Errors identified in 8,500 motorist fixed-charge convictions

Prosecutions initiated by gardaí ‘without the proper procedures being followed’

The first batch of appeals to refund motorists fined and convicted in error will begin in Dublin Circuit Court next Wednesday. Photograph: Cyril Byrne

The first batch of appeals to refund motorists fined and convicted in error will begin in Dublin Circuit Court next Wednesday. Photograph: Cyril Byrne

 

The first of nearly 9,000 appeals by motorists who were wrongly convicted and fined for fixed-charge driving offences will begin in courts across the country from next week, the Courts Service has told the Oireachtas.

In a briefing document sent to Dáil Éireann Public Accounts Committee, the Courts Service said officials investigating the controversy have “definitely identified” 8,549 cases where motorists had been convicted by the courts in error.

Last March, the Garda Síochána accepted that 147,000 motorists had been wrongly summonsed to court for road traffic infringements after they had already paid fixed-charge notices (FCN), though it then put the number of wrongful convictions at 14,700.

However, the analysis of convictions between January 2006 and May 2016 for fixed-charge offences include speeding, mobile telephone use, non-display of tax etc is ongoing, and “further convictions at issue may be identified”, said the Courts Service.

The first batch of appeals to refund motorists fined and convicted in error will begin in Dublin Circuit Court on Wednesday, July 19th, but they will be followed by cases at other sittings of the Circuit Court.

The motorists affected will not have to pay for legal representation themselves, since they will be represented by State solicitors and by the office of the DPP. If the appeals are successful individuals will be issued refund cheques, the document stated.

The appeals relate to motorists who did not received a fixed-charge penalty notice but were summoned to court for an offence, as well as a small number who had paid their FCN fine and were still summoned to court and convicted for an offence.

Controversy

An analysis of motoring convictions stretching back over the last 10 years, ordered after the controversy emerged, is being undertaken by the Garda Síochána, the Director of Public Prosecutions (DPP) office, and the Courts Service.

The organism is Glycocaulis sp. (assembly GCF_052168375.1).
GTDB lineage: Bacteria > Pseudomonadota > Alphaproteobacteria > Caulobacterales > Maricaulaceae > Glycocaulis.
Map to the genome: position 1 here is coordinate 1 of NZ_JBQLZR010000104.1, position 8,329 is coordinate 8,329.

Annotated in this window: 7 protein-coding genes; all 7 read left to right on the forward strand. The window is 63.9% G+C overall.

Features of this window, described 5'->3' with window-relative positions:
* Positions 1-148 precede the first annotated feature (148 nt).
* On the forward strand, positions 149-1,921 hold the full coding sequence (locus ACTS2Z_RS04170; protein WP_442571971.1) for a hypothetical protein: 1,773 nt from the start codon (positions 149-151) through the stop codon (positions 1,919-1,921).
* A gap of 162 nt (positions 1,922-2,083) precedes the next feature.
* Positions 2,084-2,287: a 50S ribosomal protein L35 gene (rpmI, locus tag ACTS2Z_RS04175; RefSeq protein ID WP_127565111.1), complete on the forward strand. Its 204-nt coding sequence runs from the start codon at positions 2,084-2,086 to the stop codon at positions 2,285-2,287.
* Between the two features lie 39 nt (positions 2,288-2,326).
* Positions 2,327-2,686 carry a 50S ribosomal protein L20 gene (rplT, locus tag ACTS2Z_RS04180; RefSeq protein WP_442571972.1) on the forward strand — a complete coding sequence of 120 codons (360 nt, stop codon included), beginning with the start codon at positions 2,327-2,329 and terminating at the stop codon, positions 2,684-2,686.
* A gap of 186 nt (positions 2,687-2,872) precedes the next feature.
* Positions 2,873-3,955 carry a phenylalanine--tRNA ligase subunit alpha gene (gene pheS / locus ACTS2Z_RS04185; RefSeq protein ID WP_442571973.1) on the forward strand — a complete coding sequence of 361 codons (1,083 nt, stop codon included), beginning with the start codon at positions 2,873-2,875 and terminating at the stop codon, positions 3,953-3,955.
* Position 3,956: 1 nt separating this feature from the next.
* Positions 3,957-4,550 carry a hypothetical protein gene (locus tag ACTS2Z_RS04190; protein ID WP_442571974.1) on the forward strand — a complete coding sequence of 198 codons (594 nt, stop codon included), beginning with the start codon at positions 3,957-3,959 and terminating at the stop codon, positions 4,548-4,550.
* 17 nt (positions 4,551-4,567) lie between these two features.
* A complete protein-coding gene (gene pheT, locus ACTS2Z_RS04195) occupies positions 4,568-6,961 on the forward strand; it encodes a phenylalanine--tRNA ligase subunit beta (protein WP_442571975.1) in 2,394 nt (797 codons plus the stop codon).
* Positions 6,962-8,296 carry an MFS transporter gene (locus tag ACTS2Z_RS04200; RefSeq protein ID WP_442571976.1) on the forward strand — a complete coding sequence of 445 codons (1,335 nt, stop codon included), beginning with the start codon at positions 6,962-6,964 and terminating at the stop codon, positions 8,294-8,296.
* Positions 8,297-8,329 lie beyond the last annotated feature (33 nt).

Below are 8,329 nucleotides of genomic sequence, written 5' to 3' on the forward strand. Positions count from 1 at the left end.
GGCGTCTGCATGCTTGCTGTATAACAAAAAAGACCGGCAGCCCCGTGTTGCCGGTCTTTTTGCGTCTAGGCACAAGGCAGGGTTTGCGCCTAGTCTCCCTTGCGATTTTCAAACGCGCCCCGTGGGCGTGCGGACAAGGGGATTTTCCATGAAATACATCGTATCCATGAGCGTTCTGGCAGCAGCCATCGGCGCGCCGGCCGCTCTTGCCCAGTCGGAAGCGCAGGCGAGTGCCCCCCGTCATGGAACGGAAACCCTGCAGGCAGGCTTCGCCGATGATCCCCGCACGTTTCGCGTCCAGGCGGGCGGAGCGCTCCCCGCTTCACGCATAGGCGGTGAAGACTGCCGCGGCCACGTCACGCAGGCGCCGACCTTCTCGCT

The Courts Service briefing document said some motorists were not given the opportunity to pay a FCN, and prosecution was initiated by gardaí “without the proper procedures being followed”.

The Garda and the DPP have had to contact each individual motorist to receive their consent to appeal their case and seek a refund, though problems have emerged in cases where people appealed a wrongful conviction, and lost.

Faced with this issue, the Garda, the Courts Service and the DPP are examining how those cases can be opened up again and how those individuals can have their convictions overturned.

Motorists should have been given two months to pay their fixed-charge fine, but this timeline was not followed by gardaí and prosecutions were initiated before the two month period expired in some cases.

The vast majority of reviewed cases cover motorists who did not receive a FCN but were summonsed: “There was however a small number where a fixed-charge notice was issued and a summon for the offence was also issued erroneously” said a Garda spokesman.

The Garda first became aware of a problem with the issuing of summonses in February 2016 concerning a case involving the national car test. The bulk of the 146,865 wrongly issued summonses related to the failure to display a tax disc (68,664) or insurance disc (42,462).

Wrongful summonses

The Department of Justice was notified in June 2016. There were contacts between the Director of Public Prosecutions (DPP) and the Garda in July and November 2016. In March, the DPP advised that any convictions obtained on the back of the wrongful summonses must be appealed to the Circuit Court.

Then, it was thought the State would face a legal bill amounting to tens of millions of euro arising from the prosecuted cases, which gardaí admit should never have proceeded following the payment of FCN by the motorists involved.

On top of the basic cost of lodging appeals, people who experienced material loss attached to their wrongful conviction, such as increases to insurance premiums or loss of employment, may seek to sue for damages. Since then, a process has been put in place to stop summons being issued for a FCN relating to a road-traffic offence.